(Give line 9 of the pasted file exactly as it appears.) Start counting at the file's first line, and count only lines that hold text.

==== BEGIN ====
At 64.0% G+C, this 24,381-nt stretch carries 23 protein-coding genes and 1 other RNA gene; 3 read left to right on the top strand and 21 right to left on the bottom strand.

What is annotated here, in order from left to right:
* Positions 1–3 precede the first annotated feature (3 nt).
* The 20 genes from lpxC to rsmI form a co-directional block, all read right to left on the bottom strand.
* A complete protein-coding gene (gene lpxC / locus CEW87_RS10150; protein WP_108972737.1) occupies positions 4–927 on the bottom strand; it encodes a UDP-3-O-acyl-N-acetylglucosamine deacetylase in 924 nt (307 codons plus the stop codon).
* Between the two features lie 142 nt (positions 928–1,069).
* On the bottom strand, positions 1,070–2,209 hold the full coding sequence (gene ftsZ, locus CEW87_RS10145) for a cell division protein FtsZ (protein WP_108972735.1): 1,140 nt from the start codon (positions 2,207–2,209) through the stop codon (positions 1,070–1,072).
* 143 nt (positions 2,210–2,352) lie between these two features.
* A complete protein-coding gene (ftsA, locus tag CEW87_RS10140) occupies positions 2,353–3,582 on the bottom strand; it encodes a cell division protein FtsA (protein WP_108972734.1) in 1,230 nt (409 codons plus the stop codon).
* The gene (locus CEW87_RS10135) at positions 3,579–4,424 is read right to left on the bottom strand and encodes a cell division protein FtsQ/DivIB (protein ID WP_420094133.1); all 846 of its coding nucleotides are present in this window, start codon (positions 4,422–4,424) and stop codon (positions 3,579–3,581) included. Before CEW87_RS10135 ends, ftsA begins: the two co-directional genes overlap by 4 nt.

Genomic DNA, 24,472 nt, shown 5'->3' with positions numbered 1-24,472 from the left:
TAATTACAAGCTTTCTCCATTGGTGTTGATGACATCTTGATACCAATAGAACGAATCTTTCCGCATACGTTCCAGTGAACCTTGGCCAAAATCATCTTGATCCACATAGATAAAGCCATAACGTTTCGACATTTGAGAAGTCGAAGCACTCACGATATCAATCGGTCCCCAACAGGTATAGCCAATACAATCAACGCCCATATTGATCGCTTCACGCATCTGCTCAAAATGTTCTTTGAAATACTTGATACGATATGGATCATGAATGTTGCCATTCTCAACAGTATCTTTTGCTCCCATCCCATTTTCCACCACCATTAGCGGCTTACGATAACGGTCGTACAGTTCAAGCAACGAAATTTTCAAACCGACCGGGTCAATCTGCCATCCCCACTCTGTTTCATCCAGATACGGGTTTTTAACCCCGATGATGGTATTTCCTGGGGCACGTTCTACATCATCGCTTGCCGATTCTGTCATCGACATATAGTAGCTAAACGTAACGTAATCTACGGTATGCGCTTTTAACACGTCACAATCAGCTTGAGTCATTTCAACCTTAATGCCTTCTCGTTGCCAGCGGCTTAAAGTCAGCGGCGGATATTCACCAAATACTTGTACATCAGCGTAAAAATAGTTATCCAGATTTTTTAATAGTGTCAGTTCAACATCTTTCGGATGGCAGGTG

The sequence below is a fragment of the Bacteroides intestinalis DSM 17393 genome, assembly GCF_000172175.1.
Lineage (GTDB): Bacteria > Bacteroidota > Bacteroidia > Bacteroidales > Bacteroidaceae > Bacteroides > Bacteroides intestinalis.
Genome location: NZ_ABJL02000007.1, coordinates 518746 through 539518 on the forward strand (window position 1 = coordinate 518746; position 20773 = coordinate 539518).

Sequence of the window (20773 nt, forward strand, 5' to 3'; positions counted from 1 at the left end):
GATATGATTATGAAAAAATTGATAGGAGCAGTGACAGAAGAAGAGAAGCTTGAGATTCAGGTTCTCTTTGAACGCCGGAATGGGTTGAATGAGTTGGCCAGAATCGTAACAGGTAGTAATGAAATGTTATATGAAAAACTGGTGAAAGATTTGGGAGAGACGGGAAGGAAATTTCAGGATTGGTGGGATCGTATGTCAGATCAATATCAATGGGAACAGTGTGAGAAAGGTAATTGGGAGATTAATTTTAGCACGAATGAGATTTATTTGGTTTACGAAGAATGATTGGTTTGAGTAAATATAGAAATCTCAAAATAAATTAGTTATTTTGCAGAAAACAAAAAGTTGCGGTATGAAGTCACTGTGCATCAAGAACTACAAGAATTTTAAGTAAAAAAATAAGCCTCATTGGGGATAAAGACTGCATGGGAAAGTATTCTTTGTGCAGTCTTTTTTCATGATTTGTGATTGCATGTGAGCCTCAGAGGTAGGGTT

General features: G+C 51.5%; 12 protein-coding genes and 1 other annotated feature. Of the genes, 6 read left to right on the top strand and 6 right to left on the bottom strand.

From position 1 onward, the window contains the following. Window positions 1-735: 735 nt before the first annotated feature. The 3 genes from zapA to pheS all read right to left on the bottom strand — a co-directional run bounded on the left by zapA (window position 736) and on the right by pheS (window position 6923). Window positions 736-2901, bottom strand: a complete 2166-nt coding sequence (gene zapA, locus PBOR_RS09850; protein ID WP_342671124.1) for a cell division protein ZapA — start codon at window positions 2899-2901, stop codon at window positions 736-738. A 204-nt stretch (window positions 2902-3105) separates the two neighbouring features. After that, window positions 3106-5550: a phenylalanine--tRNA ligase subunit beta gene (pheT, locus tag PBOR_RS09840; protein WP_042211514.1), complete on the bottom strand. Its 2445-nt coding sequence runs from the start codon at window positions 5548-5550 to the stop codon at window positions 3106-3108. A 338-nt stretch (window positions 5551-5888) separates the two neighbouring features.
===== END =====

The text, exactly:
* A complete protein-coding gene (ftsA, locus tag CEW87_RS10140) occupies positions 2,353–3,582 on the bottom strand; it encodes a cell division protein FtsA (protein WP_108972734.1) in 1,230 nt (409 codons plus the stop codon).